facebook twitter youtube google plus linkedin

Technology Is Going Mobile – But Will Baby Boomers Follow?

Technology Is Going Mobile – But Will Baby Boomers Follow?

By Susan Williams

One of our children recently planned their vacation.

They searched, compared prices and booked their accommodations, flights and rental cars all from their smartphone.

I was amazed.

Once everything was booked and they were preparing to leave home on their trip, I asked if they had printed out all their boarding passes and travel confirmations.

They told me that they didn’t need them – they had their phone.

In typical parental fashion, I started to object. What if your phone doesn’t work, what if you lose your phone, what if… and then I stopped.

I realized that their view and use of technology and mine were completely different.

Here’s how…

#1 – Mobile Purchasing

When looking to make a purchase or go somewhere – I extensively search the internet on my laptop or tablet.

The idea of using my smartphone for any major investigation or purchase is just uncomfortable for me.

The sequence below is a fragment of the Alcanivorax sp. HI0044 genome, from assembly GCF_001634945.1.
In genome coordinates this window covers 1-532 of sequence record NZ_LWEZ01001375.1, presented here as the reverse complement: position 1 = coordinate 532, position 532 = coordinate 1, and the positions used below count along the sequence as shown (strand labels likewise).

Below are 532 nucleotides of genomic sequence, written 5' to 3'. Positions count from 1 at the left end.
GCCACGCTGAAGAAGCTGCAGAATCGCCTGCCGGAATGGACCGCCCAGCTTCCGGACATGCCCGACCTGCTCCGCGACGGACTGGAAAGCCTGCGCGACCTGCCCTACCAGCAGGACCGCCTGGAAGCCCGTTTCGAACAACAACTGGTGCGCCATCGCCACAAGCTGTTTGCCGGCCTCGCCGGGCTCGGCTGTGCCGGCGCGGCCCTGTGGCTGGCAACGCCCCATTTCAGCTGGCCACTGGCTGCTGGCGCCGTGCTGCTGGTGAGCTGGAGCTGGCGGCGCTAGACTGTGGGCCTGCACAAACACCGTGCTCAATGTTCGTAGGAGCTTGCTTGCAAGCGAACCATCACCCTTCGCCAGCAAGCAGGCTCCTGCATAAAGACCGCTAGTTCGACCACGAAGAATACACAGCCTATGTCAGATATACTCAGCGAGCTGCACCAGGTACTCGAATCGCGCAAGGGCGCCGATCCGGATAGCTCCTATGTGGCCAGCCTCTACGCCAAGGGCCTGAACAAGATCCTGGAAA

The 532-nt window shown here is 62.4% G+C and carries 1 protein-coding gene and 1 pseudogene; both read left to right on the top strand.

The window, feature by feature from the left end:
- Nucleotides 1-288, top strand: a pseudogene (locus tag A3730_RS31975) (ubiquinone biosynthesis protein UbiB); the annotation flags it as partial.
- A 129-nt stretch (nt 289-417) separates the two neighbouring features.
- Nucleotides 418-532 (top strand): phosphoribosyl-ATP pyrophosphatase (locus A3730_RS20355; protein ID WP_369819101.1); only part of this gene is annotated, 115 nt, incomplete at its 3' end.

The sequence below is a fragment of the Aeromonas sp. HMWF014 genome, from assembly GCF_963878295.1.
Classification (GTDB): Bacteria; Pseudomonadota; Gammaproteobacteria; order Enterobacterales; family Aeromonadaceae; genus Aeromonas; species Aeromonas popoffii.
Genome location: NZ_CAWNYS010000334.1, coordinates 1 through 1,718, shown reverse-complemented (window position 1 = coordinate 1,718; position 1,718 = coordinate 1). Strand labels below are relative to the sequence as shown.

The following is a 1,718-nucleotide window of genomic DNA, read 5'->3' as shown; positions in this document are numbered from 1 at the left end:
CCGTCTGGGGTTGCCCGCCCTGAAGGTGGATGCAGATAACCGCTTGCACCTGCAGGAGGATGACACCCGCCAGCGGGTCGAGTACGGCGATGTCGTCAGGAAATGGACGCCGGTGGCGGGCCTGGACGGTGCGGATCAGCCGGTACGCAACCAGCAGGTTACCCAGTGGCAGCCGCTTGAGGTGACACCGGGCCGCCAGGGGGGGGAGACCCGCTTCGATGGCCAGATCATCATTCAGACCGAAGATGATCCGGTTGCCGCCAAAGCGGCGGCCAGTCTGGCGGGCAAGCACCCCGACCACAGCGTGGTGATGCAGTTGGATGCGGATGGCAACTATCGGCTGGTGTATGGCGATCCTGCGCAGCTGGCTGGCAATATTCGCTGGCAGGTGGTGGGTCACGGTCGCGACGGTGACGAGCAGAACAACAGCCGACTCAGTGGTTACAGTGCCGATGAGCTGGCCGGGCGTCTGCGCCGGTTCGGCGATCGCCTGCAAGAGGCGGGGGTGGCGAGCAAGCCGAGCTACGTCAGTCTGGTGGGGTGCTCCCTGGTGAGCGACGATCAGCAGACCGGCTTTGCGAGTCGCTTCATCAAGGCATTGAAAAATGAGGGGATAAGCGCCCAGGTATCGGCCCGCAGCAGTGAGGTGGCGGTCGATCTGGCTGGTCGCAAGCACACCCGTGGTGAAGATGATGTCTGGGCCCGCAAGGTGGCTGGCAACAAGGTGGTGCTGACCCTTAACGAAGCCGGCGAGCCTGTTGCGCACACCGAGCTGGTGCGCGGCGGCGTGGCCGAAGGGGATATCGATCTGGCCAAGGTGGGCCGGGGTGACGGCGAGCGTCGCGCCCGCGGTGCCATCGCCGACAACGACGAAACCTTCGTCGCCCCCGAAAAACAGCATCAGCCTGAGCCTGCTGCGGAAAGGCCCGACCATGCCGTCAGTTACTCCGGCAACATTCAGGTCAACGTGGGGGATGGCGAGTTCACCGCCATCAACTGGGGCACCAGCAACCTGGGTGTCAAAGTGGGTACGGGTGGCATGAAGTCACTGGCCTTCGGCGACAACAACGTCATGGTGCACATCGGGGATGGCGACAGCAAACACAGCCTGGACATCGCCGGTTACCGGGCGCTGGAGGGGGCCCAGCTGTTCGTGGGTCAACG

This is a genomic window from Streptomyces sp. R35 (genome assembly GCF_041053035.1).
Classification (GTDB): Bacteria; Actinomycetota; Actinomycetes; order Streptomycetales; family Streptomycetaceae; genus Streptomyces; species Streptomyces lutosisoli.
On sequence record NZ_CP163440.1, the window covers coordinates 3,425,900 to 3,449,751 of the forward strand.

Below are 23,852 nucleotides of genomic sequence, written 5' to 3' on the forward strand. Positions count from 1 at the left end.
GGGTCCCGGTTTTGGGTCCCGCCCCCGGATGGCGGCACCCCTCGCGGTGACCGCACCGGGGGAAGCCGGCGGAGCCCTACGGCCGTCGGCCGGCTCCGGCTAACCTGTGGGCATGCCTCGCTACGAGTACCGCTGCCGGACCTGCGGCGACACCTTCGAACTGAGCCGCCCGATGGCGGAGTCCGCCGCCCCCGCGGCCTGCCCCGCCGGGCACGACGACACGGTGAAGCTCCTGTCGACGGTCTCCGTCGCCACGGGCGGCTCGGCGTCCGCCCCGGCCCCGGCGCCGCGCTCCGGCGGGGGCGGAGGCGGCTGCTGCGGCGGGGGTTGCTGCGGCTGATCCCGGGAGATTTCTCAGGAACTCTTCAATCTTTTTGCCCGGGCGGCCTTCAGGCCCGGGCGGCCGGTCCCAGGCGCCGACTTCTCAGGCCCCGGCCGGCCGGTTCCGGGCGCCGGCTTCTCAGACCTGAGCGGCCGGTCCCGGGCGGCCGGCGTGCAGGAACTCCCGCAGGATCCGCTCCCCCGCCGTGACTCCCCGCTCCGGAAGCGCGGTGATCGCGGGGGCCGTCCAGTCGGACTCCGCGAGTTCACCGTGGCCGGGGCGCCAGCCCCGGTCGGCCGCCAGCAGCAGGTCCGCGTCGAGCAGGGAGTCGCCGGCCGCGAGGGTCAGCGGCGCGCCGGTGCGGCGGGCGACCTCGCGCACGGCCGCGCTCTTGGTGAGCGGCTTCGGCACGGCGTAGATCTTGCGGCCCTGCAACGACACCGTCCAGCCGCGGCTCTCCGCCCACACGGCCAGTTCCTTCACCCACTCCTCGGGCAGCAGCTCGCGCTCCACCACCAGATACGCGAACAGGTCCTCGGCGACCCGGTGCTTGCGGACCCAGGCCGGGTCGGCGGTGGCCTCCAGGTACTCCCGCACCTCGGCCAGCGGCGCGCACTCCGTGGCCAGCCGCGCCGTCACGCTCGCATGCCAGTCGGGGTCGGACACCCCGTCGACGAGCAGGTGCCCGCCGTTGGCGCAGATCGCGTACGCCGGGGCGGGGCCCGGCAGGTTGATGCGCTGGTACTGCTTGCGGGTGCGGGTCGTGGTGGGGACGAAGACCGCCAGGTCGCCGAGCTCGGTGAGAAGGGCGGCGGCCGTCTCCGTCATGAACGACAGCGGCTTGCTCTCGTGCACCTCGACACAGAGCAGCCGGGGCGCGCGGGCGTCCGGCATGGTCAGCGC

I often find the print too small to easily read and the site too difficult to navigate. Also, to actually make a purchase over my phone without the ability to print out my confirmation of purchase is just out of the question for me.

As it turns out, I’m not necessarily alone on this front.

In an AARP study conducted on baby boomers and seniors use of smartphones, of those that owned smartphones, only 44% would actually make a purchase through their devices.

#2 – Trust in Technology

Don’t get me wrong. I love technology. I just love how it can connect people, share information, allow you to research anything and purchase things online.

But I still have some concerns with it. 

Internet fraud, hackers, identity theft are all things that I am concerned about.

This is why when I am about to buy anything, if I do decide to purchase online I will only purchase from websites that I know and trust and only on my laptop. This way I can look for encryption indications that provide me some confidence that my data is protected.